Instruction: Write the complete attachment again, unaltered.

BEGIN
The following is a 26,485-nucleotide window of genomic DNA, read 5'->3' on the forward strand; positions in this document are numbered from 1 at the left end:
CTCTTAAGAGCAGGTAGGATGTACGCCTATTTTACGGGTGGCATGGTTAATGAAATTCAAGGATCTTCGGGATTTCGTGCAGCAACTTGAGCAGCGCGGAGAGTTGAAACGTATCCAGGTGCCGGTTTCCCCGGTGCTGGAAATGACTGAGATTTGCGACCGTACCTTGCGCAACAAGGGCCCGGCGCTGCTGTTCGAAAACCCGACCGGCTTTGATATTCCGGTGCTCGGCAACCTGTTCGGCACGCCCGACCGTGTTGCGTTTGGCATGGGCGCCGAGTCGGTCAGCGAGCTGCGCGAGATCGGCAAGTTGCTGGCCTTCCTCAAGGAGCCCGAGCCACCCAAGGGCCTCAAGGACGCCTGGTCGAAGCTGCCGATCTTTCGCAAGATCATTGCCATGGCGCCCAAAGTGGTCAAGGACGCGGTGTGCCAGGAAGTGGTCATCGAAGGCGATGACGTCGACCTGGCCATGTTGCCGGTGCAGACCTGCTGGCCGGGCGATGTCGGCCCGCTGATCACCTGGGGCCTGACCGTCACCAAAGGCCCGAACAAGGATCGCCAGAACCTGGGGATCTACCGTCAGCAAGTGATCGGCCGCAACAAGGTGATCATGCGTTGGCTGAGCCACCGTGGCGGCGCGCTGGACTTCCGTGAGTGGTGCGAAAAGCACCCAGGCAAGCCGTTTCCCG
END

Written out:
The following is a 26,485-nucleotide window of genomic DNA, read 5'->3' on the forward strand; positions in this document are numbered from 1 at the left end:
CTCTTAAGAGCAGGTAGGATGTACGCCTATTTTACGGGTGGCATGGTTAATGAAATTCAAGGATCTTCGGGATTTCGTGCAGCAACTTGAGCAGCGCGGAGAGTTGAAACGTATCCAGGTGCCGGTTTCCCCGGTGCTGGAAATGACTGAGATTTGCGACCGTACCTTGCGCAACAAGGGCCCGGCGCTGCTGTTCGAAAACCCGACCGGCTTTGATATTCCGGTGCTCGGCAACCTGTTCGGCACGCCCGACCGTGTTGCGTTTGGCATGGGCGCCGAGTCGGTCAGCGAGCTGCGCGAGATCGGCAAGTTGCTGGCCTTCCTCAAGGAGCCCGAGCCACCCAAGGGCCTCAAGGACGCCTGGTCGAAGCTGCCGATCTTTCGCAAGATCATTGCCATGGCGCCCAAAGTGGTCAAGGACGCGGTGTGCCAGGAAGTGGTCATCGAAGGCGATGACGTCGACCTGGCCATGTTGCCGGTGCAGACCTGCTGGCCGGGCGATGTCGGCCCGCTGATCACCTGGGGCCTGACCGTCACCAAAGGCCCGAACAAGGATCGCCAGAACCTGGGGATCTACCGTCAGCAAGTGATCGGCCGCAACAAGGTGATCATGCGTTGGCTGAGCCACCGTGGCGGCGCGCTGGACTTCCGTGAGTGGTGCGAAAAGCACCCAGGCAAGCCGTTTCCCG